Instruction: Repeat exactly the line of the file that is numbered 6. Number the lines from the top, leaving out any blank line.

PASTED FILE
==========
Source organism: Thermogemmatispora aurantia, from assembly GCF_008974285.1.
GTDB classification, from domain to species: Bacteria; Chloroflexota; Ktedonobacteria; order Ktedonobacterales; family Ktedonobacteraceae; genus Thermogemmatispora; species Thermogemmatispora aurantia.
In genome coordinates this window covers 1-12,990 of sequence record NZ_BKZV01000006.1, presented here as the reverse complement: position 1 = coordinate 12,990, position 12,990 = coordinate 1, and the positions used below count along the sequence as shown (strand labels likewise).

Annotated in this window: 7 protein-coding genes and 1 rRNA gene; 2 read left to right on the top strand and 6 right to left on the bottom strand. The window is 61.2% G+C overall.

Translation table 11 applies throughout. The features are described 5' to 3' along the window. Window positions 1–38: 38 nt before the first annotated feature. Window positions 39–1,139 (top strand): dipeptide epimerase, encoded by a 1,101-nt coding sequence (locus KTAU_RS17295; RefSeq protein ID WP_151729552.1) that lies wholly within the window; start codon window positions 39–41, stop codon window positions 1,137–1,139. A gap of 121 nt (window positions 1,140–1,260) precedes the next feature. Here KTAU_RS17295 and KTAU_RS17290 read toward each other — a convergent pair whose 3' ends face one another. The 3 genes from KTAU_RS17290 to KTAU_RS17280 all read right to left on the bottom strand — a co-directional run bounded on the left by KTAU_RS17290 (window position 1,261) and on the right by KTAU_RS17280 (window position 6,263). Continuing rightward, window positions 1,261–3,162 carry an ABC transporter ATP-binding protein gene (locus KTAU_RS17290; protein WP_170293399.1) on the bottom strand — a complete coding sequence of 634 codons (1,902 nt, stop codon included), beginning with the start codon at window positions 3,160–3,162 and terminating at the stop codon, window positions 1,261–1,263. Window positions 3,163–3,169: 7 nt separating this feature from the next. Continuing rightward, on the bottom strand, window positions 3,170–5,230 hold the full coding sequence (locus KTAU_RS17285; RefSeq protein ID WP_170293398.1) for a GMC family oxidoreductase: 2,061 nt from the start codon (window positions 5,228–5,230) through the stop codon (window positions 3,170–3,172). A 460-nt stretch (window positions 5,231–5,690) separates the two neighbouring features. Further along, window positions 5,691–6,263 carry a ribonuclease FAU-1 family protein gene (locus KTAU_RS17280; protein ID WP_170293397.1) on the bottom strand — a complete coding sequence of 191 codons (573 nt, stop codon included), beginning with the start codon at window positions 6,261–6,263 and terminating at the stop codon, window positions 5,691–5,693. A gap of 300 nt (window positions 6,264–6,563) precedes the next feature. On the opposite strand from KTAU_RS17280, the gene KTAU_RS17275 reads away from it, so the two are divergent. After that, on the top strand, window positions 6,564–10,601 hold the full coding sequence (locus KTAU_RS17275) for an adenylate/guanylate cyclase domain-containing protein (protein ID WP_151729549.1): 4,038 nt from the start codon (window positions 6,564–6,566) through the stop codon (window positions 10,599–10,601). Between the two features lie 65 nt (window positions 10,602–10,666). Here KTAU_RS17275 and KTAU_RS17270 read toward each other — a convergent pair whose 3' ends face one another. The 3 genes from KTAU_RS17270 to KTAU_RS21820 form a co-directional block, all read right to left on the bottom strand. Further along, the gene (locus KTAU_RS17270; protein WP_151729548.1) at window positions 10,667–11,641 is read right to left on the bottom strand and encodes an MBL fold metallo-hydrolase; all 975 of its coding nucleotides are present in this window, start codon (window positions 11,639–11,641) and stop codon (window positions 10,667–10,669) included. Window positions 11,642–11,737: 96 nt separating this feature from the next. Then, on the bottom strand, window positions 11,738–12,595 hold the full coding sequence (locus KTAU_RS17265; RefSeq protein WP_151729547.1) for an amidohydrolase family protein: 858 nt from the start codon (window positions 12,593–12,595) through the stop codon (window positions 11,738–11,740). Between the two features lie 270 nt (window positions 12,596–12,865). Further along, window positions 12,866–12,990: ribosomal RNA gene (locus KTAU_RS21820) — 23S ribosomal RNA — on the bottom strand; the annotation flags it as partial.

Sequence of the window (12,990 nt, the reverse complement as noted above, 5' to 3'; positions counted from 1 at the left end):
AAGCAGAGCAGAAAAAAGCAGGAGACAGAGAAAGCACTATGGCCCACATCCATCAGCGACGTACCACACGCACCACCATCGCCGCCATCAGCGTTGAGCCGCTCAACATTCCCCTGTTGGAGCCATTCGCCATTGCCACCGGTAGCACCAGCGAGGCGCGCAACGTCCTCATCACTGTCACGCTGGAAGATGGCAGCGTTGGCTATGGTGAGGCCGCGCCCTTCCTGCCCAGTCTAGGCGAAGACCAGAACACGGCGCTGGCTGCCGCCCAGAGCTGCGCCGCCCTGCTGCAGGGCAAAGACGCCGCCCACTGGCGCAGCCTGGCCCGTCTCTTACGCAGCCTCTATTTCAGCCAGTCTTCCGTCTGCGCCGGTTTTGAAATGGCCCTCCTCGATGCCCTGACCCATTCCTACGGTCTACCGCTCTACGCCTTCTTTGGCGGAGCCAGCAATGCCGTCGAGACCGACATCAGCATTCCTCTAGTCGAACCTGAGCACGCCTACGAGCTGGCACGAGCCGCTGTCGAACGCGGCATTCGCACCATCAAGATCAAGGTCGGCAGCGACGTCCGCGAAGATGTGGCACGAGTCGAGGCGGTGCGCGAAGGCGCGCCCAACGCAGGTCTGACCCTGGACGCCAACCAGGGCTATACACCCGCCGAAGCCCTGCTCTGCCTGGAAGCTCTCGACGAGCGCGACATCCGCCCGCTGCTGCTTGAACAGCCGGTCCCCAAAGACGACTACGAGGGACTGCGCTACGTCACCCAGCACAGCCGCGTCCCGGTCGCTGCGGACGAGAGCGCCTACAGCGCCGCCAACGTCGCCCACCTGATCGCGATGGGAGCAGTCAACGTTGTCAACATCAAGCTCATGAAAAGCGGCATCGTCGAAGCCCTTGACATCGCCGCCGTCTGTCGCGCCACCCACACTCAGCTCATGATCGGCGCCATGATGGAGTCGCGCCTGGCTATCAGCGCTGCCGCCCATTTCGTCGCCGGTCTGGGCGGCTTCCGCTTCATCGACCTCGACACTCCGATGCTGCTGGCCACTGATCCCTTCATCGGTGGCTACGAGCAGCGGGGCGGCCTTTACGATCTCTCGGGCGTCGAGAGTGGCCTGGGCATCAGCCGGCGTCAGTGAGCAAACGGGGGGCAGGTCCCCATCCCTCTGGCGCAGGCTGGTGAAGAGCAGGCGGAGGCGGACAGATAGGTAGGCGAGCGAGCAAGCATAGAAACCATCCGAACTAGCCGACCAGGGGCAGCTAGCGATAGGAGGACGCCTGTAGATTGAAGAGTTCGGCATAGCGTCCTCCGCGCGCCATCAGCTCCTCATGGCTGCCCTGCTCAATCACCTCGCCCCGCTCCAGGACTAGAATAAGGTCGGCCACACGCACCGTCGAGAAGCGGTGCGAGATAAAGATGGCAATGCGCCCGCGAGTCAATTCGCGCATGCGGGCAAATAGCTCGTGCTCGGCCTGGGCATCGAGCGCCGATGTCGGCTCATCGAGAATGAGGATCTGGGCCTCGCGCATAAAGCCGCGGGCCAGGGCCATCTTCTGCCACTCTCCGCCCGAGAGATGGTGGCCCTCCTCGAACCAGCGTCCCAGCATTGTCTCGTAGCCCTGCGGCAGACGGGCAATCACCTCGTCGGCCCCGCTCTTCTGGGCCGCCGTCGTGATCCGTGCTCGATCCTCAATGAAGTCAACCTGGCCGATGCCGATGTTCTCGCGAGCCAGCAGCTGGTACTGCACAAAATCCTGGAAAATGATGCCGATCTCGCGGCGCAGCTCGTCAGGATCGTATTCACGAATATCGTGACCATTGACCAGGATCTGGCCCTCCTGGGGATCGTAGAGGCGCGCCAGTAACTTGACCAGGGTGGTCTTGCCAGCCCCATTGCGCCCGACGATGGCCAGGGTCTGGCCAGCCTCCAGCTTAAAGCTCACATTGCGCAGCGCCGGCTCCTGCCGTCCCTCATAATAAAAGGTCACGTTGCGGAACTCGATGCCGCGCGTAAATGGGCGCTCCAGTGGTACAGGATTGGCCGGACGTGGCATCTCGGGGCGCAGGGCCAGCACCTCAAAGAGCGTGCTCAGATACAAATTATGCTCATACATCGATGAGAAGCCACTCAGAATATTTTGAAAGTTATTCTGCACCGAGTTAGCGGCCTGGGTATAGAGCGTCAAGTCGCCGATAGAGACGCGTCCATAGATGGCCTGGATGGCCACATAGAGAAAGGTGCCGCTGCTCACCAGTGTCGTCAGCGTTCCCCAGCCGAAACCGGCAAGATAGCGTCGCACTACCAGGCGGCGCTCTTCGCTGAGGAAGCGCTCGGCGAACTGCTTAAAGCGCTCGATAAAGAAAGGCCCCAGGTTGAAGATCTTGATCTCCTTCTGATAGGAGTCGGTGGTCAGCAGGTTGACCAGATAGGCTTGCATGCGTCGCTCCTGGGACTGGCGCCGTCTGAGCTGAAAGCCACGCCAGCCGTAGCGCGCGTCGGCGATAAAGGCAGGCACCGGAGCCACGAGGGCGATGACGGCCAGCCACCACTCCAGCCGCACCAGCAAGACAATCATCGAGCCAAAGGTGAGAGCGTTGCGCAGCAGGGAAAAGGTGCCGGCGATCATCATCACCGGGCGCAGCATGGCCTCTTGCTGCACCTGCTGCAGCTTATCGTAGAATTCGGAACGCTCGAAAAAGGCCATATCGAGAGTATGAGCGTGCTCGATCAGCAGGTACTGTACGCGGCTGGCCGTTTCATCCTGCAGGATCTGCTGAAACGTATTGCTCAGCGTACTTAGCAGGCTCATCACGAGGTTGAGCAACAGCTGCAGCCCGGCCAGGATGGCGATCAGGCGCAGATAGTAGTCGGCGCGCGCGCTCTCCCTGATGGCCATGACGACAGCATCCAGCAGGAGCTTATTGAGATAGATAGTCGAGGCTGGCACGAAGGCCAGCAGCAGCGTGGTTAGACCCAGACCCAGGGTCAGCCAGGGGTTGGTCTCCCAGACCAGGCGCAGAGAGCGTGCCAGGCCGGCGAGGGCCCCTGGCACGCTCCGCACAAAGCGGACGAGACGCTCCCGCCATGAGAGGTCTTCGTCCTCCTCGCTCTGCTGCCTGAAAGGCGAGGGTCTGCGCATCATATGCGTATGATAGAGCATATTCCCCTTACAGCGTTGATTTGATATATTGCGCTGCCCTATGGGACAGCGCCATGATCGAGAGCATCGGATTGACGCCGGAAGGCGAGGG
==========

Sequence of the window (12,990 nt, the reverse complement as noted above, 5' to 3'; positions counted from 1 at the left end):